Shortly after starting out in Frank Gehry's office in the early 1990s, Clive Wilkinson founded his own firm in Los Angeles, and has since designed far-reaching workspaces for such big-name clients as Google, the BBC, 20th Century Fox and Microsoft. I spoke with Clive about the evolution from cubicle farms to “serendipity machines” in office design, and his thoughts on co-working spaces. Also turns out he’s not a huge fan of Apple's "spaceship" campus.
If the name didn't tip you off, CockyBoys is a gay porn studio based in New York. Jake Jaxson has been running it, quite successfully, since 2010, starting with implementing a major shift in the aesthetic and overall quality of its videos – not only to up the production value, but to communicate what Jake refers to as a "nostalgia," and a sense of place. In an industry awash with graceless, utilitarian money-shots, readily available for free, how do you justify that extra investment in design, and getting your audience to pay for it?
Part of our special April focus on sex and sexuality in architecture, I spoke with Jake about the tandem inspiration between pornography and architecture, and how design-conscious porn can lead to a more sex-positive society. Jake also shares his dream house for a shoot – hint: it rhymes with "The Ass Mouse".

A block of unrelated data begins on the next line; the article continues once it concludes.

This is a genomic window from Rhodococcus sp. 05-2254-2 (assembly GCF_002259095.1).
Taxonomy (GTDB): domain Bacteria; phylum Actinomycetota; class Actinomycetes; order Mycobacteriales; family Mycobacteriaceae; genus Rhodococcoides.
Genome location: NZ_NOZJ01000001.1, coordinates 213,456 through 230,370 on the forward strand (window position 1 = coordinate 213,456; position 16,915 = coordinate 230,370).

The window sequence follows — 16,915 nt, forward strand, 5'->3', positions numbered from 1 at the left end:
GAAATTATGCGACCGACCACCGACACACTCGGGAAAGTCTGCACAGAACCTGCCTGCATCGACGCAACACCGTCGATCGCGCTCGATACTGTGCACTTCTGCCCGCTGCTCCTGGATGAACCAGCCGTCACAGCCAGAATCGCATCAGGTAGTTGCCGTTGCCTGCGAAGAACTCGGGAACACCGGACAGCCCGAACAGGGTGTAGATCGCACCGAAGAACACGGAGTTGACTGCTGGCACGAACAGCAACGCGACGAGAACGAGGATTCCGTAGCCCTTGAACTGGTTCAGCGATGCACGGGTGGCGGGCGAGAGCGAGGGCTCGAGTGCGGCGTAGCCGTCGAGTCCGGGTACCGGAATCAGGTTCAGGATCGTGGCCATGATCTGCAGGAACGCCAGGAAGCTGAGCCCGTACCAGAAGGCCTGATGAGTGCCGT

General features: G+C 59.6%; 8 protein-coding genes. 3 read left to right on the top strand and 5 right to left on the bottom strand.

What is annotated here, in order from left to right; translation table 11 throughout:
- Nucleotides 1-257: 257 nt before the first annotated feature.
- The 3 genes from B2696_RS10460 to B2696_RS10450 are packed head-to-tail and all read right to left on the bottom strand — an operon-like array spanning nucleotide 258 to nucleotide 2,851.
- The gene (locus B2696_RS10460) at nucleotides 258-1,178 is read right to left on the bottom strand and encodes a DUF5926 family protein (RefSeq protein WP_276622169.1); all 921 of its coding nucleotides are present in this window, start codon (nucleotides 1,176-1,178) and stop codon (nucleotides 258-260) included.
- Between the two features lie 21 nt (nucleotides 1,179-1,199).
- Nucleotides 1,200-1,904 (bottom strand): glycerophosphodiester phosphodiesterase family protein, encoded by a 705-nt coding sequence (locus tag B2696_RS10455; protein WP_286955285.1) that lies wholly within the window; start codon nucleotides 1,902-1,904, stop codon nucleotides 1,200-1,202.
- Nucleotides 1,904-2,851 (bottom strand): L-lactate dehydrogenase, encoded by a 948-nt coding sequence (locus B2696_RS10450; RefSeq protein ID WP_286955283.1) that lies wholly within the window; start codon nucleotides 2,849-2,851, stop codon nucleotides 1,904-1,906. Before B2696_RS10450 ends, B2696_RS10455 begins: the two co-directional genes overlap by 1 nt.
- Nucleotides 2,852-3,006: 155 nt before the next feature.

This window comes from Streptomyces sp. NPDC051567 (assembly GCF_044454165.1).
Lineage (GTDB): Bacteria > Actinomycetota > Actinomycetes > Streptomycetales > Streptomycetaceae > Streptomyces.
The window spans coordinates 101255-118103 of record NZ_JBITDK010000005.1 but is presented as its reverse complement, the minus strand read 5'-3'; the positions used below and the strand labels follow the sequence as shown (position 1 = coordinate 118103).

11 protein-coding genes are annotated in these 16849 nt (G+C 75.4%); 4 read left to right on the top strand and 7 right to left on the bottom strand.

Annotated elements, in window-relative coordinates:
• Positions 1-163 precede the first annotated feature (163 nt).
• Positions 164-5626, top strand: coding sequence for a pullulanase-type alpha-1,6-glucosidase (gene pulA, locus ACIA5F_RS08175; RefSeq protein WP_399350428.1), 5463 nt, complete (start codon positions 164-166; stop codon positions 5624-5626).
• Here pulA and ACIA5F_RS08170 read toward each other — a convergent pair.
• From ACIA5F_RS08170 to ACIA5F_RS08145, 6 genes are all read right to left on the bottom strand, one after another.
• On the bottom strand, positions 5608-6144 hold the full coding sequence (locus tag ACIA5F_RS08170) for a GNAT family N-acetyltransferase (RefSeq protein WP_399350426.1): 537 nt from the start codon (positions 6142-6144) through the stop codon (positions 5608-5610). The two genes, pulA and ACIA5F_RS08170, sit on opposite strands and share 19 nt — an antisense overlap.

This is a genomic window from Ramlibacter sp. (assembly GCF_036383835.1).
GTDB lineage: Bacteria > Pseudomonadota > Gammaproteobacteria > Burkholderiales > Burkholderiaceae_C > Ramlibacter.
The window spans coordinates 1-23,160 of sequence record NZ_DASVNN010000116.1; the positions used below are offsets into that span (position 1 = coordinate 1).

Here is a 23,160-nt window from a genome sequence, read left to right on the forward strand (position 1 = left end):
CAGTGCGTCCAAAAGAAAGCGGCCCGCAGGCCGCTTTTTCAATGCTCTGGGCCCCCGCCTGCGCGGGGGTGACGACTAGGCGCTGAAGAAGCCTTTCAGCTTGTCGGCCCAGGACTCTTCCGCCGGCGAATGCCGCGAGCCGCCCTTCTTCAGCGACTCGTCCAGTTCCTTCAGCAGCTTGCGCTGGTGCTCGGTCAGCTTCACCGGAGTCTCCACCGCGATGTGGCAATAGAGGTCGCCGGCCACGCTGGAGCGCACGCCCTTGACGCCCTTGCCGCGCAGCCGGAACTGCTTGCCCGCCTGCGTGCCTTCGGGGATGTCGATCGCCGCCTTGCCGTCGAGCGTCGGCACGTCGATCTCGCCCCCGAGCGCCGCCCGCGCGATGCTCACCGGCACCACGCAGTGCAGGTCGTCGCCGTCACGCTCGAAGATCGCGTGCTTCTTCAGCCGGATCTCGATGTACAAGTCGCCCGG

We visited Ray Kappe in his breathtaking home in Rustic Canyon, Los Angeles, to hear his thoughts on the shifting grounds of architecture education, and how architecture seems to always play catch-up to the historical zeitgeist. In a career spanning 60+ years and counting – including his roles as co-founder of Cal Poly Pomona's architecture department, and the founding-director of SCI-Arc – Kappe has not only been an impressive force of architectural practice (often referred to as an under-the-radar southern Californian modern master), but an educator constantly seeking to bring science and the world at large into architecture.
Richard Kim is a pretty busy guy – as the head designer at emerging electric vehicle company, Faraday Future, Kim is tasked with creating the company's very first EV for production, destined to compete with Tesla and, as he sees it, the airline industry. No public design is available yet, but Kim hopes to do the "impossible" and ready the car for production in 2017. We found some time in his tight schedule to discuss his role at Faraday Future and what's in store for car ownership and operation in the coming years, as automation and electric battery capabilities open up new paradigms for the humble automobile.